It was a narrow game considering Giannis was out, but the Milwaukee Bucks still dropped a road game to the Charlotte Hornets tonight, 111-106. Charlotte staked a one-point lead after the first quarter, 24-23, with balanced attacks for both teams in the scoring ledger. Milwaukee flipped that in the second quarter, managing to head into half 54-53 behind a 12-point half from Eric Bledsoe. The Bucks went just 4-15 (26.7%) from behind the arc compared to Charlotte hitting the same amount, albeit on just six attempts. That portended well for a second half bounce back from distance. Turns out, that wasn’t the case. Despite Milwaukee opening up an 18-point lead midway through the third quarter, Charlotte finished on a 24-10 run to finish the quarter down just four to the Bucks, 85-81. The fourth quarter featured plenty of back-and-forth between the two teams, but when Eric Bledsoe’s 3-pointer hit only backboard with less than a second to go, the Bucks fate was sealed.
Three Main Observations
You missed Giannis, I missed Giannis, we all missed Giannis
Giannis Antetokounmpo missed tonight’s game with right knee soreness, prompting the insertion of Matthew Dellavedova into his starting spot. Kidd seemed unconcerned with the issue, just as he did when Giannis missed an earlier game this season against Phoenix with the same problem. Matt Velazquez asked him about it and he again deferred the answer to something as simple as, he’s sore, he will be occasionally hurt and he continues to play at a high level. While the latter part of that is certainly true, it’s frustrating to see their superstar continue to miss games when perhaps lowering his minutes load from a league-leading level to a more manageable amount could prevent him from missing games in the long-term.
I asked Jason Kidd if he had any long-term concerns about Giannis's right knee considering this is the second game he's missed in basically a month due to soreness in that knee. His response: “No concerns. He’s going to be sore; he’s playing at a very high level.” https://t.co/UEDPRJz0o2— Matt Velazquez (@Matt_Velazquez) December 23, 2017
Tony Snell’s Improved Salary Has Been Well Worth It
Tony Snell man. As I mention below, he’s been a far more prolific and effective driver this year than his inaugural season with Milwaukee. He’s almost played a long con on the league with this, shooting almost exclusively threes last year with little to no usage to speak of. While he’s still hitting those at an incredible clip this year, his ability driving to the basket has advanced far beyond anything I though possible. All of last year, he attempted just 57 field goals on drives, hitting only 47.4% of those. This year, he’s already shot 21 times on drives and is nailing 61.9% of his hits. That’s an incredible improvement for someone with little to no existence or flashes of an off-the-dribble game.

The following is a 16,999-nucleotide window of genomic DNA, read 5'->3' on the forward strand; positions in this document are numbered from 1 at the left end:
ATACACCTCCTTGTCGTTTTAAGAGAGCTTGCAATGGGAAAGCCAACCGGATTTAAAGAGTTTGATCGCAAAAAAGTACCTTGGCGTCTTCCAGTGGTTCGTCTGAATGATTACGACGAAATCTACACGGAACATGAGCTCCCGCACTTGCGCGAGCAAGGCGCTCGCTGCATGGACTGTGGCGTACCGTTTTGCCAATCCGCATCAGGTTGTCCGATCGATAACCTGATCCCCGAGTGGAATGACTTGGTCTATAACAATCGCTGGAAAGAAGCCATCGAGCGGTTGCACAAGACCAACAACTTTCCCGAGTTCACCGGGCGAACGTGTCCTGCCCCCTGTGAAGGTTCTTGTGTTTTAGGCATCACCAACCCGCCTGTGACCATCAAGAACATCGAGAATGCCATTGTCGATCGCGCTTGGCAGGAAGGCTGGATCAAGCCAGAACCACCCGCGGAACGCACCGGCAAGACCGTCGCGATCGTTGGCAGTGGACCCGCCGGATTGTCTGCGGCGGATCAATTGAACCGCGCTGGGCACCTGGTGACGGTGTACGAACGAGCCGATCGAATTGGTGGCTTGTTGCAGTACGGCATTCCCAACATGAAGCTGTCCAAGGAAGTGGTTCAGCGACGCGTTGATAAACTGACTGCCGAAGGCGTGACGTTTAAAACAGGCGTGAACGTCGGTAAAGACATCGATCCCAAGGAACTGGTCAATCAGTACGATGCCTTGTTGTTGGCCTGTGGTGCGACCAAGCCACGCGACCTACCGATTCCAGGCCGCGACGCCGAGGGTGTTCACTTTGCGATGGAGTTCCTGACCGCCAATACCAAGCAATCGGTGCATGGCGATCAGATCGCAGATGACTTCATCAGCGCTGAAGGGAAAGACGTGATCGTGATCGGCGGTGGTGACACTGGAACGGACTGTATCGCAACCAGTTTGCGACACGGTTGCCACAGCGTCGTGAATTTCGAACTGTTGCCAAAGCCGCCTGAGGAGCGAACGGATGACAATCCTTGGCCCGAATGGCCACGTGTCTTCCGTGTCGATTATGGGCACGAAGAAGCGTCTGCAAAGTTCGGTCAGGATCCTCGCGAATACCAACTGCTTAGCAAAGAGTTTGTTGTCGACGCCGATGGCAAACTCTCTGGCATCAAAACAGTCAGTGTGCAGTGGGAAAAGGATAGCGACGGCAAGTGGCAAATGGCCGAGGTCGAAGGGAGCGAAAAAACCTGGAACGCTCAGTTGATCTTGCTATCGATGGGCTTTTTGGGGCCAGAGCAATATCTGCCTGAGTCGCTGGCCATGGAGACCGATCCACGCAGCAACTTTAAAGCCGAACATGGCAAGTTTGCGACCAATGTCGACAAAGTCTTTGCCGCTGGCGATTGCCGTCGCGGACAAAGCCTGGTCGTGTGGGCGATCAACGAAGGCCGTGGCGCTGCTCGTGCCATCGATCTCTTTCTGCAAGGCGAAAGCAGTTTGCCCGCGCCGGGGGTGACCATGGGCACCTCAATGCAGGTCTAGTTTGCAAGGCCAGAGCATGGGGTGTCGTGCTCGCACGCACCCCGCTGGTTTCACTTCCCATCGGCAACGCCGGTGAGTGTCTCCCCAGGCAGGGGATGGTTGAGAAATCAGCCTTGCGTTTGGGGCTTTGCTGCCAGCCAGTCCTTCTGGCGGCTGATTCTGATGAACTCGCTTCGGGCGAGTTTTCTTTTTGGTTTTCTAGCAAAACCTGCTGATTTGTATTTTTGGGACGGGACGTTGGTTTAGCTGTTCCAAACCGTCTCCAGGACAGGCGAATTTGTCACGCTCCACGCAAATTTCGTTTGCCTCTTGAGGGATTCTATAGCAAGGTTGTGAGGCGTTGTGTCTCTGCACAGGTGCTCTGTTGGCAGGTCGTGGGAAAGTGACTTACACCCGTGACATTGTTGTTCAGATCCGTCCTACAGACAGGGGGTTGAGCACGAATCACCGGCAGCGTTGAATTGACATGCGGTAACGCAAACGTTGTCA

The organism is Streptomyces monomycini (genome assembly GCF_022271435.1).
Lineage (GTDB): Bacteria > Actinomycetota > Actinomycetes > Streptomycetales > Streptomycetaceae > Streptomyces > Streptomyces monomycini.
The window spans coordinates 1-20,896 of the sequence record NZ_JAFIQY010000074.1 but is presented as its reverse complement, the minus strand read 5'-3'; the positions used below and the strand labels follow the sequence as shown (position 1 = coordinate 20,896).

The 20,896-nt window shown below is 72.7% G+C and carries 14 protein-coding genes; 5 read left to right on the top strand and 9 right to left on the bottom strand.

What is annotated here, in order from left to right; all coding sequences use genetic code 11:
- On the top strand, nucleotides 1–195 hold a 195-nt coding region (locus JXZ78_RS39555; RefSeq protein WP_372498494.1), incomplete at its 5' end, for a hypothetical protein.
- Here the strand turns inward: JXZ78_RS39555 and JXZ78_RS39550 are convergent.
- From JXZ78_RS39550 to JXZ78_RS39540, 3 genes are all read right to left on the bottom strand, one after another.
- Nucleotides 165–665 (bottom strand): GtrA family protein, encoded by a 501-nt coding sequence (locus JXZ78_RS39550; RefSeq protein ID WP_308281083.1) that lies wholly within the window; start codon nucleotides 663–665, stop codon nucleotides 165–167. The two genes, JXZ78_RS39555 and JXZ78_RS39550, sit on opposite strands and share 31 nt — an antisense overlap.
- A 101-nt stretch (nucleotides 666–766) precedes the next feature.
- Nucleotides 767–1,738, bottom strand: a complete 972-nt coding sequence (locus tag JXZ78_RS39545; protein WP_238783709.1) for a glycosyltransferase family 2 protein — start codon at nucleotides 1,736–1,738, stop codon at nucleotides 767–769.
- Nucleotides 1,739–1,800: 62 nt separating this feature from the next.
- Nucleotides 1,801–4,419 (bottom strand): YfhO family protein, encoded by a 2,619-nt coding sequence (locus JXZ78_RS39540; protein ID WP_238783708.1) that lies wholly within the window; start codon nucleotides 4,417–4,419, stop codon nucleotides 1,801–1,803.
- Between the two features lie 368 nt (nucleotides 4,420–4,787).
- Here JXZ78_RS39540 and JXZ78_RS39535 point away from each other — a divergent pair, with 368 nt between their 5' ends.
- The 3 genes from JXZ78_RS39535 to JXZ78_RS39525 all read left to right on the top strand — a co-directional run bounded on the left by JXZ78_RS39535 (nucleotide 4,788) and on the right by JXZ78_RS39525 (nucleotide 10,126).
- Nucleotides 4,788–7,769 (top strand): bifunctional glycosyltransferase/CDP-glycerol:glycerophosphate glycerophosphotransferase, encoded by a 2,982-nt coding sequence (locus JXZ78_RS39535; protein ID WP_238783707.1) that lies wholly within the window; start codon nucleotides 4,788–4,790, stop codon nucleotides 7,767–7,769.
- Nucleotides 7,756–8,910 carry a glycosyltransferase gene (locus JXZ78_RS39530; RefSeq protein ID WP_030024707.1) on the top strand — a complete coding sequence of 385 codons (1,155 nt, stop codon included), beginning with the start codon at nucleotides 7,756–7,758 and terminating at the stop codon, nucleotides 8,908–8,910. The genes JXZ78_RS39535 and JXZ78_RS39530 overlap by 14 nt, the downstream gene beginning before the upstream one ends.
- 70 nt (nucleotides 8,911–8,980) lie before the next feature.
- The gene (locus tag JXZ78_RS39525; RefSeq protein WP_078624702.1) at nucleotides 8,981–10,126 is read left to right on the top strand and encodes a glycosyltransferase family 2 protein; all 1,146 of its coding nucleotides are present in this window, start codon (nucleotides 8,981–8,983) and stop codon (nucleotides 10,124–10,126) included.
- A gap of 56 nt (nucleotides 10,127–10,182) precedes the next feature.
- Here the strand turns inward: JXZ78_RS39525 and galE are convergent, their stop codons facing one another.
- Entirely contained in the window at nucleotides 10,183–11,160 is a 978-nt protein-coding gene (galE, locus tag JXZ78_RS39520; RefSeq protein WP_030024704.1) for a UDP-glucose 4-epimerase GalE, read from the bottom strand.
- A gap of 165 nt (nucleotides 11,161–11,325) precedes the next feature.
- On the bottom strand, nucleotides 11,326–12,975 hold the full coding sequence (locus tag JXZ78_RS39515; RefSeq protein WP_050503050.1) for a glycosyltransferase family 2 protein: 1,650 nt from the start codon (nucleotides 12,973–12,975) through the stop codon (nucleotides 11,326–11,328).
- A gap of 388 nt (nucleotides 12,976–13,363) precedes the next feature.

Defensive Success Wasted by Unimaginative Offense
On the decisive defensive possession of regulation, John Henson and Eric Bledsoe played a brilliant two-man game against Kemba Walker and Dwight Howard’s pick and roll. Howard came up practically to the Hornets logo to set the pick, meaning Henson would have to corral Walker for some time with his outrageous length. He was able to deter him enough for Bledsoe to power through and recover, forcing a tough shot at the rim that Howard couldn’t clean up on the offensive glass. While Middleton’s lackadaisical nature almost gave up a killer offensive board to Kidd-Gilchrist, instead Milwaukee escaped with a chance to tie or take the lead down two with 21.1 seconds left. Unfortunately, their successive possession featured Khris Middleton isolating and pulling some dribble moves off before bricking a midrange pull-up. He made up for it by drilling a sideline 3-pointer to bring them within one though.